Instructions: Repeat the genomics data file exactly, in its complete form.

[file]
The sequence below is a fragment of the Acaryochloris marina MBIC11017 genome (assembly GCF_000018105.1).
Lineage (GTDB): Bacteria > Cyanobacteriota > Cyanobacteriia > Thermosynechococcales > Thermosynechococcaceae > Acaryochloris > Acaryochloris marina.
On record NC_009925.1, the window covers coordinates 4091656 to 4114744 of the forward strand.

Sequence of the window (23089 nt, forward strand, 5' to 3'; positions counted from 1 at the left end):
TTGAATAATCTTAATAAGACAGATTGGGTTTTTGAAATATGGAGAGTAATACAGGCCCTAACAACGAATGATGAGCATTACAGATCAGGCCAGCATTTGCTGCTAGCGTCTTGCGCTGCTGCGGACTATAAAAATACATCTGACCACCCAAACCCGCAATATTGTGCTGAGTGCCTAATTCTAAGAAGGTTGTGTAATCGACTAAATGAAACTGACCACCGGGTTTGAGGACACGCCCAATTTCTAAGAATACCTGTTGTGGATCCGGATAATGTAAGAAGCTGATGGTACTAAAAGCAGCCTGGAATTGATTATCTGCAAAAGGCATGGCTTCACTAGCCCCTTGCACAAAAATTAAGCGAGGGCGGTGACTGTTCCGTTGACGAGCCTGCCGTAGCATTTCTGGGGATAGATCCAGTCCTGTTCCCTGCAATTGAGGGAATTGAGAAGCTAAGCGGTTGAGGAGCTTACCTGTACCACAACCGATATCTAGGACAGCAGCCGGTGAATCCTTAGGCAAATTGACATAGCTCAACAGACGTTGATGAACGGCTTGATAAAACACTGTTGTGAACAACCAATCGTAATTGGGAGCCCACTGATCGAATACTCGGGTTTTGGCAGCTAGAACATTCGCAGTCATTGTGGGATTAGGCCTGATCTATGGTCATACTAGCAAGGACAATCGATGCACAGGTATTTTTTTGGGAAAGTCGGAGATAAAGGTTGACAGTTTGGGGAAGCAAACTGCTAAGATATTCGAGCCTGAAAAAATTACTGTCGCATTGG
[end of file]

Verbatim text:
The sequence below is a fragment of the Acaryochloris marina MBIC11017 genome (assembly GCF_000018105.1).
Lineage (GTDB): Bacteria > Cyanobacteriota > Cyanobacteriia > Thermosynechococcales > Thermosynechococcaceae > Acaryochloris > Acaryochloris marina.
On record NC_009925.1, the window covers coordinates 4091656 to 4114744 of the forward strand.

Sequence of the window (23089 nt, forward strand, 5' to 3'; positions counted from 1 at the left end):
TTGAATAATCTTAATAAGACAGATTGGGTTTTTGAAATATGGAGAGTAATACAGGCCCTAACAACGAATGATGAGCATTACAGATCAGGCCAGCATTTGCTGCTAGCGTCTTGCGCTGCTGCGGACTATAAAAATACATCTGACCACCCAAACCCGCAATATTGTGCTGAGTGCCTAATTCTAAGAAGGTTGTGTAATCGACTAAATGAAACTGACCACCGGGTTTGAGGACACGCCCAATTTCTAAGAATACCTGTTGTGGATCCGGATAATGTAAGAAGCTGATGGTACTAAAAGCAGCCTGGAATTGATTATCTGCAAAAGGCATGGCTTCACTAGCCCCTTGCACAAAAATTAAGCGAGGGCGGTGACTGTTCCGTTGACGAGCCTGCCGTAGCATTTCTGGGGATAGATCCAGTCCTGTTCCCTGCAATTGAGGGAATTGAGAAGCTAAGCGGTTGAGGAGCTTACCTGTACCACAACCGATATCTAGGACAGCAGCCGGTGAATCCTTAGGCAAATTGACATAGCTCAACAGACGTTGATGAACGGCTTGATAAAACACTGTTGTGAACAACCAATCGTAATTGGGAGCCCACTGATCGAATACTCGGGTTTTGGCAGCTAGAACATTCGCAGTCATTGTGGGATTAGGCCTGATCTATGGTCATACTAGCAAGGACAATCGATGCACAGGTATTTTTTTGGGAAAGTCGGAGATAAAGGTTGACAGTTTGGGGAAGCAAACTGCTAAGATATTCGAGCCTGAAAAAATTACTGTCGCATTGG